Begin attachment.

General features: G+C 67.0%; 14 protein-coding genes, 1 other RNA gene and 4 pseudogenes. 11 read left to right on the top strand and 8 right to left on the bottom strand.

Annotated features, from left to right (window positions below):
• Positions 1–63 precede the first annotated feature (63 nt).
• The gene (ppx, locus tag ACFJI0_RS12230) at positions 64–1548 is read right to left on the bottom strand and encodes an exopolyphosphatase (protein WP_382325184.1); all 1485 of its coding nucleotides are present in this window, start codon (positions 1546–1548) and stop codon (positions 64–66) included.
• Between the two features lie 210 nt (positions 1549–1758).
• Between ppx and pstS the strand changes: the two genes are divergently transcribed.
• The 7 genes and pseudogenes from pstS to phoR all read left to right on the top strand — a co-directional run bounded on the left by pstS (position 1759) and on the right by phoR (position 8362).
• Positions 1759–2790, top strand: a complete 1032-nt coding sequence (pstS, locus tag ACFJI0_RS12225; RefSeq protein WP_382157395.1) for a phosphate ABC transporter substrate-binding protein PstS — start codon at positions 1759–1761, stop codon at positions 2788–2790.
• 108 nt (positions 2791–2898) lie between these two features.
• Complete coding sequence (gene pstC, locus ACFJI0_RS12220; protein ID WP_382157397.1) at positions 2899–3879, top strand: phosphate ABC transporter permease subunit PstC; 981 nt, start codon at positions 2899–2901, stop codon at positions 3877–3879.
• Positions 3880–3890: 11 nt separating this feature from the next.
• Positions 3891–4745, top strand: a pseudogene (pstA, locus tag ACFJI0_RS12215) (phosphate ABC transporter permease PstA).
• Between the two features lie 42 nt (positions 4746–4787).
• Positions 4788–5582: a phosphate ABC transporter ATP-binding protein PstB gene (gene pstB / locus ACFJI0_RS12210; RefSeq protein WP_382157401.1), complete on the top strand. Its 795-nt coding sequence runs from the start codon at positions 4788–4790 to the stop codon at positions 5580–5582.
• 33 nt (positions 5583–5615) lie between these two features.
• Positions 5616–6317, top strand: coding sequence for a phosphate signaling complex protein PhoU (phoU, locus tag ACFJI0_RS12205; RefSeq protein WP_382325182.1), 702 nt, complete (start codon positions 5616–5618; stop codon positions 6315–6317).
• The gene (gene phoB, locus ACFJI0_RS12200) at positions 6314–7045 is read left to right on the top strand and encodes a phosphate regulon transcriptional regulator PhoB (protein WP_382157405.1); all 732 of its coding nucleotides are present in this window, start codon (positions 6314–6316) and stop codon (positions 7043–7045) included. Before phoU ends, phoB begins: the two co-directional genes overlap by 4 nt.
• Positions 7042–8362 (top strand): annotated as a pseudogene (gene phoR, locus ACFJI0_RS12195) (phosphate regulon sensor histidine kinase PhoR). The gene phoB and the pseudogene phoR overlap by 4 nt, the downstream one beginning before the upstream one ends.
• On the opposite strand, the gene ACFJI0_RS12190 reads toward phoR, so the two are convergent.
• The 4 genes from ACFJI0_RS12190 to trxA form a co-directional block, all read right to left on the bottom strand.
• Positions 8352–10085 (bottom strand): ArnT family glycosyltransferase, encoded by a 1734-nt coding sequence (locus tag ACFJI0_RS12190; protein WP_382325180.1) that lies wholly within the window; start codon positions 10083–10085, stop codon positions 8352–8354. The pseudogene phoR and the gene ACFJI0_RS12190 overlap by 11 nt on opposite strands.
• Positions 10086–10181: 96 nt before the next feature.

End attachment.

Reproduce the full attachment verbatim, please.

General features: G+C 67.0%; 14 protein-coding genes, 1 other RNA gene and 4 pseudogenes. 11 read left to right on the top strand and 8 right to left on the bottom strand.

Annotated features, from left to right (window positions below):
• Positions 1–63 precede the first annotated feature (63 nt).
• The gene (ppx, locus tag ACFJI0_RS12230) at positions 64–1548 is read right to left on the bottom strand and encodes an exopolyphosphatase (protein WP_382325184.1); all 1485 of its coding nucleotides are present in this window, start codon (positions 1546–1548) and stop codon (positions 64–66) included.
• Between the two features lie 210 nt (positions 1549–1758).
• Between ppx and pstS the strand changes: the two genes are divergently transcribed.
• The 7 genes and pseudogenes from pstS to phoR all read left to right on the top strand — a co-directional run bounded on the left by pstS (position 1759) and on the right by phoR (position 8362).
• Positions 1759–2790, top strand: a complete 1032-nt coding sequence (pstS, locus tag ACFJI0_RS12225; RefSeq protein WP_382157395.1) for a phosphate ABC transporter substrate-binding protein PstS — start codon at positions 1759–1761, stop codon at positions 2788–2790.
• 108 nt (positions 2791–2898) lie between these two features.
• Complete coding sequence (gene pstC, locus ACFJI0_RS12220; protein ID WP_382157397.1) at positions 2899–3879, top strand: phosphate ABC transporter permease subunit PstC; 981 nt, start codon at positions 2899–2901, stop codon at positions 3877–3879.
• Positions 3880–3890: 11 nt separating this feature from the next.
• Positions 3891–4745, top strand: a pseudogene (pstA, locus tag ACFJI0_RS12215) (phosphate ABC transporter permease PstA).
• Between the two features lie 42 nt (positions 4746–4787).
• Positions 4788–5582: a phosphate ABC transporter ATP-binding protein PstB gene (gene pstB / locus ACFJI0_RS12210; RefSeq protein WP_382157401.1), complete on the top strand. Its 795-nt coding sequence runs from the start codon at positions 4788–4790 to the stop codon at positions 5580–5582.
• 33 nt (positions 5583–5615) lie between these two features.
• Positions 5616–6317, top strand: coding sequence for a phosphate signaling complex protein PhoU (phoU, locus tag ACFJI0_RS12205; RefSeq protein WP_382325182.1), 702 nt, complete (start codon positions 5616–5618; stop codon positions 6315–6317).
• The gene (gene phoB, locus ACFJI0_RS12200) at positions 6314–7045 is read left to right on the top strand and encodes a phosphate regulon transcriptional regulator PhoB (protein WP_382157405.1); all 732 of its coding nucleotides are present in this window, start codon (positions 6314–6316) and stop codon (positions 7043–7045) included. Before phoU ends, phoB begins: the two co-directional genes overlap by 4 nt.
• Positions 7042–8362 (top strand): annotated as a pseudogene (gene phoR, locus ACFJI0_RS12195) (phosphate regulon sensor histidine kinase PhoR). The gene phoB and the pseudogene phoR overlap by 4 nt, the downstream one beginning before the upstream one ends.
• On the opposite strand, the gene ACFJI0_RS12190 reads toward phoR, so the two are convergent.
• The 4 genes from ACFJI0_RS12190 to trxA form a co-directional block, all read right to left on the bottom strand.
• Positions 8352–10085 (bottom strand): ArnT family glycosyltransferase, encoded by a 1734-nt coding sequence (locus tag ACFJI0_RS12190; protein WP_382325180.1) that lies wholly within the window; start codon positions 10083–10085, stop codon positions 8352–8354. The pseudogene phoR and the gene ACFJI0_RS12190 overlap by 11 nt on opposite strands.
• Positions 10086–10181: 96 nt before the next feature.